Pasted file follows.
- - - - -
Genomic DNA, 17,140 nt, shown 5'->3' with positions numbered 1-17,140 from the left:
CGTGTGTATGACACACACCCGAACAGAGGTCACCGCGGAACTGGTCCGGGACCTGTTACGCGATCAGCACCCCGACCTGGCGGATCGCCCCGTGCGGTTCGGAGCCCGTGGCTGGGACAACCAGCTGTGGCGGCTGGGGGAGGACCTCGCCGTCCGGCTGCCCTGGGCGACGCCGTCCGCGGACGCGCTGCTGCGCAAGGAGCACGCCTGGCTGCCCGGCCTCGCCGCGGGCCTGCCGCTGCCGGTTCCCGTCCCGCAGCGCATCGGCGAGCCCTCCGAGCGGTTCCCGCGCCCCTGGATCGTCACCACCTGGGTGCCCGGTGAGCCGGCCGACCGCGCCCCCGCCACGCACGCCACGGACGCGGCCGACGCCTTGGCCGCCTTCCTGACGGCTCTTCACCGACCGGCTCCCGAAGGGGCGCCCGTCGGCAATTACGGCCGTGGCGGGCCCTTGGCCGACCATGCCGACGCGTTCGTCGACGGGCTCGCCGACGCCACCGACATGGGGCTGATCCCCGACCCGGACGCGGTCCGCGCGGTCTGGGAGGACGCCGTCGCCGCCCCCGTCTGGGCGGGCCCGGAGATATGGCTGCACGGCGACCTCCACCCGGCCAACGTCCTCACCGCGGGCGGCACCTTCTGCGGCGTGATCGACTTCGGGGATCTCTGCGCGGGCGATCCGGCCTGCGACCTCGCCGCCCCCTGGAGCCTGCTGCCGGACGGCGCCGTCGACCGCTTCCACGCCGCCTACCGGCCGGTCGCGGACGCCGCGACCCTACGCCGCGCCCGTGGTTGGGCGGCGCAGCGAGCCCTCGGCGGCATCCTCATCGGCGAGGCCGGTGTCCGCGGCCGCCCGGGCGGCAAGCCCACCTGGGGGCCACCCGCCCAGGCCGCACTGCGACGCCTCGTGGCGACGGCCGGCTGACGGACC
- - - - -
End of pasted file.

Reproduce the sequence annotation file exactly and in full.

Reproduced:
Genomic DNA, 17,140 nt, shown 5'->3' with positions numbered 1-17,140 from the left:
CGTGTGTATGACACACACCCGAACAGAGGTCACCGCGGAACTGGTCCGGGACCTGTTACGCGATCAGCACCCCGACCTGGCGGATCGCCCCGTGCGGTTCGGAGCCCGTGGCTGGGACAACCAGCTGTGGCGGCTGGGGGAGGACCTCGCCGTCCGGCTGCCCTGGGCGACGCCGTCCGCGGACGCGCTGCTGCGCAAGGAGCACGCCTGGCTGCCCGGCCTCGCCGCGGGCCTGCCGCTGCCGGTTCCCGTCCCGCAGCGCATCGGCGAGCCCTCCGAGCGGTTCCCGCGCCCCTGGATCGTCACCACCTGGGTGCCCGGTGAGCCGGCCGACCGCGCCCCCGCCACGCACGCCACGGACGCGGCCGACGCCTTGGCCGCCTTCCTGACGGCTCTTCACCGACCGGCTCCCGAAGGGGCGCCCGTCGGCAATTACGGCCGTGGCGGGCCCTTGGCCGACCATGCCGACGCGTTCGTCGACGGGCTCGCCGACGCCACCGACATGGGGCTGATCCCCGACCCGGACGCGGTCCGCGCGGTCTGGGAGGACGCCGTCGCCGCCCCCGTCTGGGCGGGCCCGGAGATATGGCTGCACGGCGACCTCCACCCGGCCAACGTCCTCACCGCGGGCGGCACCTTCTGCGGCGTGATCGACTTCGGGGATCTCTGCGCGGGCGATCCGGCCTGCGACCTCGCCGCCCCCTGGAGCCTGCTGCCGGACGGCGCCGTCGACCGCTTCCACGCCGCCTACCGGCCGGTCGCGGACGCCGCGACCCTACGCCGCGCCCGTGGTTGGGCGGCGCAGCGAGCCCTCGGCGGCATCCTCATCGGCGAGGCCGGTGTCCGCGGCCGCCCGGGCGGCAAGCCCACCTGGGGGCCACCCGCCCAGGCCGCACTGCGACGCCTCGTGGCGACGGCCGGCTGACGGACC